Michael Fox has an extensive post over at Jottings by an Employer's Lawyer on the Franken Amendment to the Defense Appropriations Bill. The Amendment bans predispute arbitration agreements pertaining to all Title VII claims and to any tort arising out of a claim for sexual harassment. The Amendment has passed the House, Senate, and a conference committee. It applies to both contractors and subcontractors performing work for the federal government.
Wednesday, December 16, 2009
The Journal of Labor Economics has an interesting study in its most recent issue (October 2009) about the patterns of hiring that managers of different races exhibit. According to the study, white, Asian, and Hispanic managers tend to hire more white and fewer black employees than do black managers. The article, Laura Giuliano, David I. Levine, and Jonathan Leonard, Manager Race and the Race of New Hires not only documents the pattern but also offers some explanations:
Using more than two years of personnel data from a large U.S. retail chain, the study found that when a black manager in a typical store is replaced by a white, Asian or Hispanic manager, the share of newly hired blacks falls from 21 to 17 percent, and the share of whites hired rises from 60 to 64 percent. The effect is even stronger for stores located in the South, where the replacement of a black manager causes the share of newly hired blacks to fall from 29 to 21 percent. . . .
How strong is the impact? Consider a typical store with 40 employees located in the Southern U.S. According to the data, replacing a black manager with a non-black manager would result in the replacement of three to four black workers with white workers over the course of one year.
“From the viewpoint of a district manager who is observing just a small sample of stores, this change might go unnoticed or appear insignificant,” Giuliano said. “However, the change may appear more significant from the point of view of job seekers—and especially black job seekers. In fact, the change in non-Southern stores amounts to a proportional decline of 15 percent in the number of blacks employed.”
The data used by Giuliano and her colleagues were especially well suited to sorting out the role race plays in hiring. While previous studies have also suggested that manager race plays a role, those studies have been unable to distinguish that role from other factors such as the demographic makeup of the local labor pool. Giuliano and her colleagues were able to isolate the race factor by tracking individual stores that experienced a change of manager.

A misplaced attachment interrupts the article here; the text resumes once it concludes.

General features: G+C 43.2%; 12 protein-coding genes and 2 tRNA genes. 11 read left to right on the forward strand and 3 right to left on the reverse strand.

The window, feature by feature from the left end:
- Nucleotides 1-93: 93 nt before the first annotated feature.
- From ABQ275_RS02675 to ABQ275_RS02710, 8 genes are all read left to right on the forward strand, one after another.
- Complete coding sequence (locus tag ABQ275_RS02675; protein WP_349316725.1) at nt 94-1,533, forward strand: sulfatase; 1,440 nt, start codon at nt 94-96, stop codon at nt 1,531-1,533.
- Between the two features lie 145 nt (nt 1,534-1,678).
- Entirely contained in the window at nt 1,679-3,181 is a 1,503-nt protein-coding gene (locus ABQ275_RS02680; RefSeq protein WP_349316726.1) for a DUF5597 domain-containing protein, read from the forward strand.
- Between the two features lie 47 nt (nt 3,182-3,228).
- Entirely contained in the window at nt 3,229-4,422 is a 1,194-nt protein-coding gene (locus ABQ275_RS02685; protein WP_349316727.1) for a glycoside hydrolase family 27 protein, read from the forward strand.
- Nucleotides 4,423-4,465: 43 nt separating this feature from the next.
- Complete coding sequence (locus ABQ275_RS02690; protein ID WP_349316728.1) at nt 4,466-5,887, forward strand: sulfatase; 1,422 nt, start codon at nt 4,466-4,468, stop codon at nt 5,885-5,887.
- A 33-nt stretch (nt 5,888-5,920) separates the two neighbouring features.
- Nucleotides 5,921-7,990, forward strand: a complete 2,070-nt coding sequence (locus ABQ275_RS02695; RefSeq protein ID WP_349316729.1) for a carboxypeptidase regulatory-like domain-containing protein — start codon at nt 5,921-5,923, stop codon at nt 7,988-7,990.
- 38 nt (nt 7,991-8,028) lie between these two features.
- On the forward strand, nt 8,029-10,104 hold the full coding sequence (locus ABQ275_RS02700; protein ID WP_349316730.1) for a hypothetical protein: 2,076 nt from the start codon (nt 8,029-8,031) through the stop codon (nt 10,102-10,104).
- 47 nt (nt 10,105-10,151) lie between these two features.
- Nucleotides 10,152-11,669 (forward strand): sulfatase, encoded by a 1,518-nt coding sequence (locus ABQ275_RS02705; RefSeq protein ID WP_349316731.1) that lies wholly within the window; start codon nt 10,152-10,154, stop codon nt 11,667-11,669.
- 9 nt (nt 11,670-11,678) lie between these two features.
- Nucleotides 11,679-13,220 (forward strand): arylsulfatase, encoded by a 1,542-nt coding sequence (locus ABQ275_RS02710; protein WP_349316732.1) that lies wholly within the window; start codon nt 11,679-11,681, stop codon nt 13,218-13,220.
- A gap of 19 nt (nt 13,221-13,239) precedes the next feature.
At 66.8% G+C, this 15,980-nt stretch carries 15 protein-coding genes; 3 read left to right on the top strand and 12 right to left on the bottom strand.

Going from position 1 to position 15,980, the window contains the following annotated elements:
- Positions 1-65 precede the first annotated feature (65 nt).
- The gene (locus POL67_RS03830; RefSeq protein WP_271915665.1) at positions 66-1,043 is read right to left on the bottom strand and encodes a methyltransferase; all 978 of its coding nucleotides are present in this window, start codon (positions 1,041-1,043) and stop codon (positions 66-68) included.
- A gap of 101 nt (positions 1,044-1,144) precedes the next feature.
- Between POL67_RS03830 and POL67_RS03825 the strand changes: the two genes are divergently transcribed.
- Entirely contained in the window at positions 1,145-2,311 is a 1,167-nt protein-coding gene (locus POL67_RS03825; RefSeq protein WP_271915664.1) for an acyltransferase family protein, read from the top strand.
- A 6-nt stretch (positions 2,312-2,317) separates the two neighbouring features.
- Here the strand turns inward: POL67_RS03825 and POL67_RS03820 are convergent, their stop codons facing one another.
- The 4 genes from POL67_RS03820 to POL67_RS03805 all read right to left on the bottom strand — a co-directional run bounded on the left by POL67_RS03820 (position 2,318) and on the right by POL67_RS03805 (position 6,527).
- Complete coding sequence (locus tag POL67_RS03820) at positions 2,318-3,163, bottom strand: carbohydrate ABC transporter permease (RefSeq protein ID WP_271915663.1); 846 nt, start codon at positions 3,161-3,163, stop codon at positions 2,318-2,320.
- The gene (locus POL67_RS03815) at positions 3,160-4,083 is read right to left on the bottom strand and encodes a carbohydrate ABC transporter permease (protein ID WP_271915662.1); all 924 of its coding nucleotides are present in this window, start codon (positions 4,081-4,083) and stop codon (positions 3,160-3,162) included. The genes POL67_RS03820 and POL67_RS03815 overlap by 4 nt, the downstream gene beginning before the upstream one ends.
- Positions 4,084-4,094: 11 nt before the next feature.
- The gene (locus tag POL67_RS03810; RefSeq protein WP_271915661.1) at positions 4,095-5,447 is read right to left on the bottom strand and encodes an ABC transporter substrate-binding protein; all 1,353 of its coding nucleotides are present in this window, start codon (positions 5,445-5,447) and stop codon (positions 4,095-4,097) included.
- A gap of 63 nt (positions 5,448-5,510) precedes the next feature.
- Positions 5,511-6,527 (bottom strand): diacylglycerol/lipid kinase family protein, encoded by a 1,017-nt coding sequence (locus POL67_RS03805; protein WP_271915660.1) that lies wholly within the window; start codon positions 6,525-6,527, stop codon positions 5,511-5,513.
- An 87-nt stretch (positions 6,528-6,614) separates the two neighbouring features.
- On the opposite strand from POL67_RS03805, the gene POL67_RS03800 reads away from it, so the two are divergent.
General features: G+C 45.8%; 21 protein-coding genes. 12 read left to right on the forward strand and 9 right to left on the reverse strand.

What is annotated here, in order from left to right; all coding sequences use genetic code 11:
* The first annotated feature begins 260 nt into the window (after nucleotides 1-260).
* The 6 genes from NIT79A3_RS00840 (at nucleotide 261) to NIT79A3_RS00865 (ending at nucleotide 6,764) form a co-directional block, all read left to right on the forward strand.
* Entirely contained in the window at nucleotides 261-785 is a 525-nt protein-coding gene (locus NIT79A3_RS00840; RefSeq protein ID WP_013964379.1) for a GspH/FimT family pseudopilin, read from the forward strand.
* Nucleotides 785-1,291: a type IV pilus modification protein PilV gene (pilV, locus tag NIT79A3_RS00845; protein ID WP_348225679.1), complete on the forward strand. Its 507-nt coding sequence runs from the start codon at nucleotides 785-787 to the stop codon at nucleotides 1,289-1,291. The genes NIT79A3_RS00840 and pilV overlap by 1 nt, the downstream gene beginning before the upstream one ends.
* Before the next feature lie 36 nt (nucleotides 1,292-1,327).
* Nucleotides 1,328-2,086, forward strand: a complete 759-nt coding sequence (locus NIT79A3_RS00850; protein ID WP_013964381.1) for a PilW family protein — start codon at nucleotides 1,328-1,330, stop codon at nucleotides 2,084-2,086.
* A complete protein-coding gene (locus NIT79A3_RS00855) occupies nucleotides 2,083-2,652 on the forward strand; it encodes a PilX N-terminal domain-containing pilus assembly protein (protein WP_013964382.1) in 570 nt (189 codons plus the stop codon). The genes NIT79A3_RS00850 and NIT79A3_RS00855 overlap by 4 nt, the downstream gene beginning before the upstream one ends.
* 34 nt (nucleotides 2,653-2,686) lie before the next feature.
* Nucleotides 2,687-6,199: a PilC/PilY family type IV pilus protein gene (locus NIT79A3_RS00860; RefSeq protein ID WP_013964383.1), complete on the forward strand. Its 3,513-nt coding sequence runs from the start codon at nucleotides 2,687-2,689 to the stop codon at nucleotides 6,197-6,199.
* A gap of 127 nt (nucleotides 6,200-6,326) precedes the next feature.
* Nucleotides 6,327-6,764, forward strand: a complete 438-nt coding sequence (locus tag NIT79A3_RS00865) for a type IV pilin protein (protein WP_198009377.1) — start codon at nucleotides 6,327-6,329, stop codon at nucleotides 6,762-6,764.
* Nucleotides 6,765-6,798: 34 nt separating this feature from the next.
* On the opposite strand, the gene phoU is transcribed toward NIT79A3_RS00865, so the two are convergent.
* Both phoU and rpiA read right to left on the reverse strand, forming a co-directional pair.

“This means we can compare the hiring patterns of consecutive managers of different races in the same store,” she said. “Hence we can isolate the effect of a manager’s race by comparing the hiring patterns of managers when they hire from similar labor pools under similar conditions.”
The study also found that in locations with large Hispanic populations, Hispanic managers hire more Hispanics and fewer whites than do white managers, but that was only true when Hispanics made up 30% or more of the population of the area.
Some of the cause is related to patterns of residential segregation. Managers of all colors tended to hire people who lived close to them, so to the extent that black managers lived in neighborhoods that were predominantly black, Hispanic managers lived in neighborhoods that were predominantly Hispanic, and white managers lived in neighborhoods that were predominantly white, their hiring pools also tended to be primarily of their own race/ethnic background. Another reason that more black employees were hired by black managers may be due to white applicants self-selecting out. When a white manager is replaced by a black manager, the rate at which white workers quit rises by 15%.
So takeaways seem to be both that race of management matters when we think about real equal opportunity and that residential diversity/segregation is inextricably intertwined with employment diversity/segregation.
Many congratulations to Katherine Stone, who has been named the Arjay and Frances Miller Professor of Law at UCLA.
Kathy was awarded a Guggenheim Fellowship Award in 2008 and a Russell Sage Fellowship for 2008-2009 for her work on the changing nature of employment and the regulatory implications. Her forthcoming book, Globalization and Flexibilization: The Remaking of the Employment Relationship in the 21st Century, will examine the changing employment landscape in Japan, Australia, and Europe.